Posted: February 9, 2015 in Football, Green Bay Packers, Life, Sports
Tags: , , , , ,



I am a Green Bay Packer fan.  At times, I claim to be the biggest, greatest, most loyal Green Bay Packer fan of all time, even though I know that I’m not.  I don’t have time to be anyone’s biggest fan.  Having been born in 1970, the year the Packers went on a thirty-year hiatus from greatness, I endured the worst years in Packer history, save the 1950’s, and bonded with a team that could seldom finish better than 8-8.  I loved them anyway.

I am a Packer owner.  I own one share of Green Bay Packer stock… an investment which shall never earn me a dividend, unless you count bragging about owning a piece of my team as a dividend.  In this aspect, the purchase has made me rich.  Yes, monetarily, it is a worthless piece of paper.  But Packer owners don’t buy stock in our team for personal financial reasons.  We buy stock in our team because the team has asked us to do so, and because our investment has helped the team survive extinction, bankruptcy, and being forced to disband because our small town market couldn’t keep up with the big market teams.  We buy stock in our team because we love our team.  Most of us will do it again the next time the Packers come calling.

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The NFC championship game that the Packers lost to the Seahawks on January 18, 2015 is still sitting in the bowels of Packer fans like a bad batch of pinto beans.  To have watched your team hold the lead for the entire game, only to give up 15 points in 44 seconds, plunging the game into overtime and then to lose that game in overtime is painful beyond belief.  But that pain isn’t just from the loss.  It isn’t ONLY because that loss kept your team from the Super Bowl and a possible 14th world championship.  The real pain is in the realization that such a loss shall go down in your opponents annals as their greatest win of all time, and that we Packer fans will have to endure the media discussing the game and its miracle outcome for the rest of our lives, much like Cowboy fans have had to endure the endless discussions of the infamous “Ice Bowl.”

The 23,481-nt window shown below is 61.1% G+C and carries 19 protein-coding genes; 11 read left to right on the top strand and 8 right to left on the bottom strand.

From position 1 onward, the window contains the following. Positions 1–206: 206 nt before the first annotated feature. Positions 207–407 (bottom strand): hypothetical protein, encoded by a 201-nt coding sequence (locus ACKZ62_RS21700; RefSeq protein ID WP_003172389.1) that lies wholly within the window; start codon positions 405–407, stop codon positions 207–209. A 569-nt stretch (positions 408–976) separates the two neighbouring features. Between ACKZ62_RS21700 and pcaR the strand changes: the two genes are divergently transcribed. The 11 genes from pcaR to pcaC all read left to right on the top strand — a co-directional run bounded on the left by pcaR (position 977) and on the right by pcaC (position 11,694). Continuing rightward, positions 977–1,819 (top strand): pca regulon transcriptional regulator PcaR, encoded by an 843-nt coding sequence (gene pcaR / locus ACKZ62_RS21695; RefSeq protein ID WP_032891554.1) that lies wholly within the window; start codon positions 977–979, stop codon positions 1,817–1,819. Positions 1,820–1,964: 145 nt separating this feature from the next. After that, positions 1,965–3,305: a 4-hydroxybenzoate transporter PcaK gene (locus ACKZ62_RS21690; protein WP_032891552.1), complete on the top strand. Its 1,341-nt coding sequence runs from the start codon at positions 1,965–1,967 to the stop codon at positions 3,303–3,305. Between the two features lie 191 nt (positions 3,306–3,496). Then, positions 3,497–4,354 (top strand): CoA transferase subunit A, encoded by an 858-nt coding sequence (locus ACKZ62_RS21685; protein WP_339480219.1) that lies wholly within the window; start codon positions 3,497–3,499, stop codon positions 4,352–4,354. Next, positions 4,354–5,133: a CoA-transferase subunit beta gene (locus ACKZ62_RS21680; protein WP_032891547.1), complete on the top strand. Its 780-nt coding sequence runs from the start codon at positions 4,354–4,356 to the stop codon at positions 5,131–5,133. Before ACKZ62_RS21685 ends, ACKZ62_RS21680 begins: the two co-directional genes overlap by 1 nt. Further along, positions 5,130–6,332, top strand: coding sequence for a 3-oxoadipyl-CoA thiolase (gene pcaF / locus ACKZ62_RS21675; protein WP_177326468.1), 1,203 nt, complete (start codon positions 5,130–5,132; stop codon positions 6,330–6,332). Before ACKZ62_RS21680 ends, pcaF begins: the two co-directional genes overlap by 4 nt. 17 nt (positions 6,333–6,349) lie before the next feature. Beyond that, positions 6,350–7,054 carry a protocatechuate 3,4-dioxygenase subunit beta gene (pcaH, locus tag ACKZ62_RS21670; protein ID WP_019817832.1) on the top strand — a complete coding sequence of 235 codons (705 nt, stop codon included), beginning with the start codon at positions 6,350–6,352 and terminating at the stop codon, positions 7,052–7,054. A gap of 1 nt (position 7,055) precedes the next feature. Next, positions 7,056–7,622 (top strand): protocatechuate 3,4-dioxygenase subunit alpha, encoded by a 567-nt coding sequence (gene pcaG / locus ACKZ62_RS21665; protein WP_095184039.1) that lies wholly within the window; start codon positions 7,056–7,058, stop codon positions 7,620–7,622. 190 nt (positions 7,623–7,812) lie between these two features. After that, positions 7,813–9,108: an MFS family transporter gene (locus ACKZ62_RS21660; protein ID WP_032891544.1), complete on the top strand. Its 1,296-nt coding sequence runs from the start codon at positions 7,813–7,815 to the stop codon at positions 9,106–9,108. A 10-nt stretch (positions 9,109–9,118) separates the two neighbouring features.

Even so, many of the Packer fans I know were pulling for Seattle in the Super Bowl last week, largely because most of them are tired of the Patriots and their decade of success.  That said, a general neutrality fell over the state of Wisconsin during Super Bowl week, and many Packer fans refused to watch the game at all, as the pain was still far too intense to even get close to a football game.

We all know how the Super Bowl ended.  There needs to be no discussion here about play calling or blah, blah, blah.  But in the week since the Seahawks blew their chance at a second straight championship there has been a lot of talk and discussion — especially on social media pages — about karma.

The Cowboys shouldn’t have beaten the Lions; the Packers shouldn’t have beaten the Cowboys; the Seahawks shouldn’t have beaten the Packers; the Patriots shouldn’t have beaten the Seahawks.

Karma was responsible for all of it, evidently.

I’m not much of a “Karma” guy.  Generally, I treat people like I want to be treated, not because I think karma’s gonna get me if I’m an ass.

For a good example of the karma pitch, have a look at this link:

I find no comfort, no solace, no endearing emotions whatsoever in Seattle’s Super Bowl loss.  I’m not smirking, feeling smug, or resisting an urge to yell, “In your face!” to the Seattle faithful.  Likewise, I feel no sympathy, no remorse, and certainly no empathy for the Seahawks’ fans.  What is, simply is.

For a true fan of any team of any sport, there is never any real joy in the demise of another team.  Real happiness always comes from your team’s success, not another’s failure.

If there is ANY possible good that comes from the outcome of this football season, it’s that there’s a slight possibility that Packer Nation won’t have to endure Seattle’s version of the “Ice Bowl” quite as often as we would have if they’d have beaten the Patriots.

I doubt it, though.

  1. Luanne says: